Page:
It's not that we don't have to generate decent returns for investors—of course we do. That's super important. It's the idea that the only thing that matters is increasing returns to investors. That's crazy.

Kost: You argue that when companies address climate change, they're also addressing other social problems, whether it's income equality or food insecurity. Could you discuss that linkage?

Henderson: If I'm living paycheck to paycheck, I'm not going to be a big fan of some pointy headed professor deciding to spend a great deal of money on solar panels. What are solar panels to me?

Until people feel secure and believe they can take care of their families and they're going to have a shot at a good job, it's going to be tough to persuade people to really invest at the kind of scale we need to transition to a carbon free economy.

So, just pragmatically, we need to address inequality if we're going to make progress on climate change. Moreover, I believe—and I think many business people agree—that it's fundamentally unfair that more and more people are finding it hard to participate in the modern economy, and that we're leaving so much human potential and human growth on the table.

Kost: How do you think COVID-19 will affect the way companies think about sustainability?

Henderson: It's really interesting. Firms are talking far more about sustainability and their employees and the importance of loyalty and good jobs now than they were heading into the 2008 crash. It's distinctly different.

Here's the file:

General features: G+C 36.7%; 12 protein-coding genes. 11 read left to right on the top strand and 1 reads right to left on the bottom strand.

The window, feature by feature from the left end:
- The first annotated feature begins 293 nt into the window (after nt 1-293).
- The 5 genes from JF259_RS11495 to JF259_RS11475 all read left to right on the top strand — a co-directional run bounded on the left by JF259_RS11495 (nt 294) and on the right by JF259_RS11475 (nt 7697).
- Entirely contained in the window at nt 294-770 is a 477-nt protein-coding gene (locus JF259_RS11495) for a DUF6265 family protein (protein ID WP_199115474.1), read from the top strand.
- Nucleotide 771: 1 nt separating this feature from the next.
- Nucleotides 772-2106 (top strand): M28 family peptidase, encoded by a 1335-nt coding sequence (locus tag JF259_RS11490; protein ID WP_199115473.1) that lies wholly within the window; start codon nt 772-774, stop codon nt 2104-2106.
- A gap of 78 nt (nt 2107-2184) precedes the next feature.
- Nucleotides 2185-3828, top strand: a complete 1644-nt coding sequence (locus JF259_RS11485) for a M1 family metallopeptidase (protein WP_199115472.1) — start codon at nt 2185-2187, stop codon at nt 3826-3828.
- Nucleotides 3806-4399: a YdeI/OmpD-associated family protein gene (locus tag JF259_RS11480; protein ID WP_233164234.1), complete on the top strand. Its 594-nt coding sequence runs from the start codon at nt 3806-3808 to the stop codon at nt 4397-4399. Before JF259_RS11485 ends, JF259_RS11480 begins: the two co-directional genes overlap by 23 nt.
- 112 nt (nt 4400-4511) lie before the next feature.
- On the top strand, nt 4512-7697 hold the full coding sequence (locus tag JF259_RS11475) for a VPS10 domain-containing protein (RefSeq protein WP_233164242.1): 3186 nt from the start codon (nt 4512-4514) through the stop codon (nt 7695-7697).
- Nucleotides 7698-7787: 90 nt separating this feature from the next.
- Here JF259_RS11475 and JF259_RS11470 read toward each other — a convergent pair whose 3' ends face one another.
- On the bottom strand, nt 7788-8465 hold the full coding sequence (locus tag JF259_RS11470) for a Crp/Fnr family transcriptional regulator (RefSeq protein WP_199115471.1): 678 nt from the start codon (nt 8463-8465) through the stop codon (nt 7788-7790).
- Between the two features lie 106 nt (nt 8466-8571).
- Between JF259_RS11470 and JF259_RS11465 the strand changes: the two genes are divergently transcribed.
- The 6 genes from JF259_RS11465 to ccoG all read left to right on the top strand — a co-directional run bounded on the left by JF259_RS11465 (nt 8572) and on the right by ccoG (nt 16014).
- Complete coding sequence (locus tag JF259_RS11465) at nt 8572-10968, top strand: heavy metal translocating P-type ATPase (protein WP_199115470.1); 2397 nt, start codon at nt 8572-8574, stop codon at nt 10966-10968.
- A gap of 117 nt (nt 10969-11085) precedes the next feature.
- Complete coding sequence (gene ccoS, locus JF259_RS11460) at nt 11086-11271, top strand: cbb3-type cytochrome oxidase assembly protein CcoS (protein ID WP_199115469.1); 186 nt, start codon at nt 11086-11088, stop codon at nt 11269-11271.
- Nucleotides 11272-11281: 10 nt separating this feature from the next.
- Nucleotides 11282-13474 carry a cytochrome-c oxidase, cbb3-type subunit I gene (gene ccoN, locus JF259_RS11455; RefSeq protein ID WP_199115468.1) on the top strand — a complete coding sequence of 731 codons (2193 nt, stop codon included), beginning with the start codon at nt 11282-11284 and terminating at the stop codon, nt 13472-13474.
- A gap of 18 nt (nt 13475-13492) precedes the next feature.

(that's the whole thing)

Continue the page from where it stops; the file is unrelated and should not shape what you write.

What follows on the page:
So, I think COVID might have a couple of effects. First, we need to be realistic. It's possible that we'll come out of this pandemic significantly poorer and less willing to invest in the long term. I hope that's not true, but I think it's a real possibility.

But it's also the case that the pandemic is illustrating how quickly we can change when we need to. There's been an aspect of the climate change conversation that is, "Yeah, it's just too hard. It's too complicated. We're busy, you know, we just can't do it."

And now we see that when we want to, we can do amazing things, and I have no doubt that we will roll out amazing testing infrastructure and that we'll work our way through this pandemic. I hope that sense of possibility will translate to action against climate change.

Kost: What do you hope that an executive reading your book will do with your insights?

Henderson: For people who already started on this journey, I hope the book will give them a sense of why what they're doing is so important, how every individual effort inside every firm has the potential to add up to systemic change, and an understanding of the pathways through which business can help to play a major role in solving our problems.

For people for whom this is all new, I hope this book will encourage them to turn to their colleagues or their employees or their children and say, "I've heard that we could make some money by tackling some of these problems." Every single firm where people have asked that question, they have found money lying on the floor.

Book Excerpt

Reimagining Capitalism in a World on Fire

By Rebecca Henderson

Pebbles in an Avalanche of Change

"What can I do?" is the question I am asked most often and certainly the most important one. It's easy to fall into the trap of thinking that only heroes (and heroines!) can change the world.